Do I know how to pay to get my car out of the parking garage? (This can be a bigger problem than you think because parking garages in Europe typically aren’t open 24 hours. One time, we had to call the management in Saarbrücken, Germany, after we came back from a Christmas Market to find the parking garage locked up tight. At 9 p.m.!)
You constantly have to be figuring out everything. There’s something very rewarding about resolving some small complication every day.
6b – Pay attention. This falls under self-reliance and taking responsibility because you must take responsibility for driving. Europe is an assemblage of super-dense cities. Unlike in the U.S. where cars rule, everyone here is entitled to their part of the road.
So, when you’re driving, you have cars, motorcycles, bikes, pedestrians, farm vehicles and delivery vehicles coming at you from every direction. On top of it, you have pedestrian crossings where you MUST yield right-away.
Whether you’re in Germany, the Netherlands or anywhere in Europe, obeying traffic laws and giving everyone their space is crucial, even critical. The Europeans don’t have much in the way of crime to deal with, so it leaves the police plenty of time to enforce traffic laws. They’re not kidding around around about safety.
For example, if you’re caught on your phone while driving in the Netherlands, the fine is up to 2,000 euros, or two weeks in jail. In the U.S., the cellphone/texting thing isn’t really enforced. Here, you will be in deep, deep trouble.
7 – Be realistic: I see newbies with way crazy expectations of living this Bohemian expat life. EVERYTHING is going to be hard, especially if you’re a DIY expat like us. Getting your long-term residence visa. Opening bank accounts. All the things you take for granted in the U.S. are more involved here for lots of reasons, including Europeans’ love of process and paperwork.
Puritanical Americans have a never-ending row over which bathrooms transsexual people should use. In Europe – especially the Netherlands – that kind of privacy entitlement is just not part of anyone’s realistic expectations.
I can’t tell you how many times I walked in the men’s restroom in public places to be greeted by a woman cleaning up. I was taking care of business recently in the Utrecht train station when a woman in a headscarf bumped into me. We both said, “Sorry,” and went about our days.
When I watch Dutch TV, I cringe through the climax sex lube ads and the reality shows where everyone is naked. In prime time.
If you’re shopping and looking at a rack of clothes, it’s not considered rude in the Netherlands to literally step in front of another person and grab a garment off the display rack. This lack of privacy and personal space is woven through life in Europe.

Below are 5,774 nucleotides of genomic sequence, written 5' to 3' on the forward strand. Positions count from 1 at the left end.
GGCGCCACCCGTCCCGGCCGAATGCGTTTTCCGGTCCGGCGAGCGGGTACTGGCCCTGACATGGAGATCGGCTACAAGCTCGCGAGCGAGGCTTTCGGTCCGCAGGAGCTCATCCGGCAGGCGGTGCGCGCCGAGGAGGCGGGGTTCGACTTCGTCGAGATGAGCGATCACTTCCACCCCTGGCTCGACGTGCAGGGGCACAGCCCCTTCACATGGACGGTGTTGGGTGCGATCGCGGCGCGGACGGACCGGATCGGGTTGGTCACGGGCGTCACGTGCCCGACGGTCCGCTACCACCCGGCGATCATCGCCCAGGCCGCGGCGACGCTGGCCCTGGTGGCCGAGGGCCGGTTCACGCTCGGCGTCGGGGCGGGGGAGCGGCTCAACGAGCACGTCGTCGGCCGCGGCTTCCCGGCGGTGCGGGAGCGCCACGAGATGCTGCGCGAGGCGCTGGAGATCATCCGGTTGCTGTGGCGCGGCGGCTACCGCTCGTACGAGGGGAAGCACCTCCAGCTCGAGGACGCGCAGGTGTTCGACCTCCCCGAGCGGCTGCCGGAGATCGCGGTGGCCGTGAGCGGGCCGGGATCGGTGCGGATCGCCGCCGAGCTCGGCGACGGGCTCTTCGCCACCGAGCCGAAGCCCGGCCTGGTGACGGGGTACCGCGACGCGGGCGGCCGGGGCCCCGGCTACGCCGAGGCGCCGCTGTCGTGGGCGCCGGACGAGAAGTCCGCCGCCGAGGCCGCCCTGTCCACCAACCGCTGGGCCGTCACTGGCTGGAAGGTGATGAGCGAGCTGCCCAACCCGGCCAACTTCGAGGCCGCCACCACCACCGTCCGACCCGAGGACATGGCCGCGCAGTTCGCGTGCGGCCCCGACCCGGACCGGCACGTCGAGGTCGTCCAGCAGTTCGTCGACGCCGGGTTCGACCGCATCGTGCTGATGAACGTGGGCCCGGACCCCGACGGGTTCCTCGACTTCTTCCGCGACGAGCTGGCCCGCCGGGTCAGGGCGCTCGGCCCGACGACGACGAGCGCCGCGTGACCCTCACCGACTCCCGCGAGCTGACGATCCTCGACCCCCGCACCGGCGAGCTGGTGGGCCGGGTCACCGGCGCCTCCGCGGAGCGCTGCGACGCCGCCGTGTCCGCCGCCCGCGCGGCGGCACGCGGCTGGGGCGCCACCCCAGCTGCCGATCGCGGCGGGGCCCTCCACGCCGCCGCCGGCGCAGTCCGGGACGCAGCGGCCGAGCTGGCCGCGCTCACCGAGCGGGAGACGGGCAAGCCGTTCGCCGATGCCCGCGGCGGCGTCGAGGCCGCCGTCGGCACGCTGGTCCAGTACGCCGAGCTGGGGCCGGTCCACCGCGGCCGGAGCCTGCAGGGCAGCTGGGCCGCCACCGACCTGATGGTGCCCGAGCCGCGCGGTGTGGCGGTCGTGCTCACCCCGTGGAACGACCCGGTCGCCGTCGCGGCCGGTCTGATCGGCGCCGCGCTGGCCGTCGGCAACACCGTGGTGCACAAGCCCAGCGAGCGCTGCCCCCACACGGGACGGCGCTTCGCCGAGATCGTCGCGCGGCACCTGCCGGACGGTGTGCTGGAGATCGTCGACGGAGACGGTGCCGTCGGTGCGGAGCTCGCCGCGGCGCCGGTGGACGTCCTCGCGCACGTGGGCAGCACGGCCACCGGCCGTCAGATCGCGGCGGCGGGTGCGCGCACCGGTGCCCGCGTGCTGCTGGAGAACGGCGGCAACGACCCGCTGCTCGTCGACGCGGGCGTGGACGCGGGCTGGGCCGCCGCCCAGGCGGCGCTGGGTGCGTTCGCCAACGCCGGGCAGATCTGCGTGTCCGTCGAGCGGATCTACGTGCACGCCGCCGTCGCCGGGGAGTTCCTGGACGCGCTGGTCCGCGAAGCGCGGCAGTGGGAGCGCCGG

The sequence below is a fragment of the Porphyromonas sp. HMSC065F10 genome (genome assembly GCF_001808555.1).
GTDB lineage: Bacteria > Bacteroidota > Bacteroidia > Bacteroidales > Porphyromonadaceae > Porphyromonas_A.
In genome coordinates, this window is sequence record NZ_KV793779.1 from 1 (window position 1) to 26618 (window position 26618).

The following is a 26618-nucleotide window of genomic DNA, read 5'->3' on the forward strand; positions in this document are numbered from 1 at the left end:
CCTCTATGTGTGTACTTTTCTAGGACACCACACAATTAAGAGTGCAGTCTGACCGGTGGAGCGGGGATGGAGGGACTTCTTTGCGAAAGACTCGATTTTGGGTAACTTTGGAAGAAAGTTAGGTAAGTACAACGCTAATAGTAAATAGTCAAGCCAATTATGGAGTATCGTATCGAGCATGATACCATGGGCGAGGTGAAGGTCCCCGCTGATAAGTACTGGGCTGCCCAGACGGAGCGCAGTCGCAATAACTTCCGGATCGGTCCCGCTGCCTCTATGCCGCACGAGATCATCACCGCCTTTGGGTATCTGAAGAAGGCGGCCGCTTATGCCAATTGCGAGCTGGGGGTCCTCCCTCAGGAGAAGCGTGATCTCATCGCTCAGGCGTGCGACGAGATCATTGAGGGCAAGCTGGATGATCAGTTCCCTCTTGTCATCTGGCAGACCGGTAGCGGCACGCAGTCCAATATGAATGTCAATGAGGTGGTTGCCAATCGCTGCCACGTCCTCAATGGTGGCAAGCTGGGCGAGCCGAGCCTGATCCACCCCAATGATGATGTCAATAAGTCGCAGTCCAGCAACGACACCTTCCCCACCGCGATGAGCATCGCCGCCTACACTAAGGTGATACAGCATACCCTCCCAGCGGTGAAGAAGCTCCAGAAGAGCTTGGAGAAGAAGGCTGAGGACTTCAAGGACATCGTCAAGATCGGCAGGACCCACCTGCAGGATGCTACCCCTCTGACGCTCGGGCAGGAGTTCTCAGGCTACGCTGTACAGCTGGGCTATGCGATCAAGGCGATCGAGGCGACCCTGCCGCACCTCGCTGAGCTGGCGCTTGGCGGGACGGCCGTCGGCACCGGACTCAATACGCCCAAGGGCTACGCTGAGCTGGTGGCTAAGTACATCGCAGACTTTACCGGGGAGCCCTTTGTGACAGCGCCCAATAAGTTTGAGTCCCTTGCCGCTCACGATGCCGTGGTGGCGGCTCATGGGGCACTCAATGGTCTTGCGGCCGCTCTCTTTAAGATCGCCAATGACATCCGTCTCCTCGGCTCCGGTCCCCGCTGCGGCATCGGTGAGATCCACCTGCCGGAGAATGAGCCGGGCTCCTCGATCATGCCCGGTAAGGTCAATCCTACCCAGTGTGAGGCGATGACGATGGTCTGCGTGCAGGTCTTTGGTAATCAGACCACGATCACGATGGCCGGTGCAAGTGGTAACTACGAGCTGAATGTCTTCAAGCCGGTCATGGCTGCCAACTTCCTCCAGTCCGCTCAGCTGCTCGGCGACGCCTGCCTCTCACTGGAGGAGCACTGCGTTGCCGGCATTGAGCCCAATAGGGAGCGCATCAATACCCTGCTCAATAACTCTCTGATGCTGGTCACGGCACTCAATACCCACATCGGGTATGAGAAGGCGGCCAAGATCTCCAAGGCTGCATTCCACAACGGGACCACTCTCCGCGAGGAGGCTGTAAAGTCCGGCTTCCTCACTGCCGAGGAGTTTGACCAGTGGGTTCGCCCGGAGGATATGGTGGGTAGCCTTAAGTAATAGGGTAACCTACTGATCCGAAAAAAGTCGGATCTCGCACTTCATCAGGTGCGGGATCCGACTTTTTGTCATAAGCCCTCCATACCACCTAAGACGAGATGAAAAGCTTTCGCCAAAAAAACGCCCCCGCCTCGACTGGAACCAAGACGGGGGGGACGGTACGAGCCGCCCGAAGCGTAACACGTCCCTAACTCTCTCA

Just got to go with it.
Also, Europeans aren’t big on returning phone calls whether it’s the doctor’s office, bank, attorney, real estate agents or the international school. You’ll often find showing up in person is the only way to get a response.
(Oddly, bureaucrats here are on it. When we had to get our car inspected, the people at that agency followed up really well.)
In the business world, Europeans, including the Dutch and Swedes, value consensus. They’ll meet till the cows come home. Everything takes longer than it does in the U.S., Canada or Great Britain.
You just have to expect it, know how to guide negotiations your way and avoid confrontation. You know … be a sophisticated business person or employee.
Because it’s no truer anywhere in the world than it is here … when you get mad, you lose.
Don’t come here thinking you’re going to impose aggressive American business culture on your European colleagues or competitors. The expats who thrive in Europe really do have the people skills to win through charm and intellect.
Get ready to find out how smart you actually are.
10 – Engage people: One of the biggest negative aspects of being an expat is loneliness. Even introverts start to miss companionship after too much time alone and a lot of people simply can’t cope, give up and go home.
Employers know that expat couples, especially, often find themselves isolated in their new lives, and the tension can lead to breakups.
Successful expats learn to immediately reach out to other expats for help negotiating their new life, from finding the best restaurants and cafes to referrals for apartments, doctors and travel tips.
Full disclosure: It’s not that easy to make friends in Europe. The Dutch often say, “I already have enough friends.” So connections take quite awhile to materialize and mature, especially in northern Europe.
Having lived in Germany for years, I came to the Netherlands last March expecting the same emotional distance from the Dutch. What I found was, the Dutch love to talk. And it’s sincere.
Getting a rental at the Sixt office at the Eindhoven Airport used to take us at least an hour because we had to catch up with all the people we’d met over the last few months of leasing cars.
Go to the coffee shop and you’d get the latest gossip. The Dutch, at least, are typically open, friendly and conversational. And the truth is, I’ve met lots of funny, friendly Germans, French, Swedes … you name it. People are people all over the world. If you take the first steps, including heading to the local expat center, you’ll be rewarded.
Also, don’t forget to engage each other. Cheryl has noticed that because we’re all on different schedules, we really appreciate getting together for a few minutes at dinner. Savor the moments and remember … you’re not living a hum-drum life.
You’re living the expat adventure.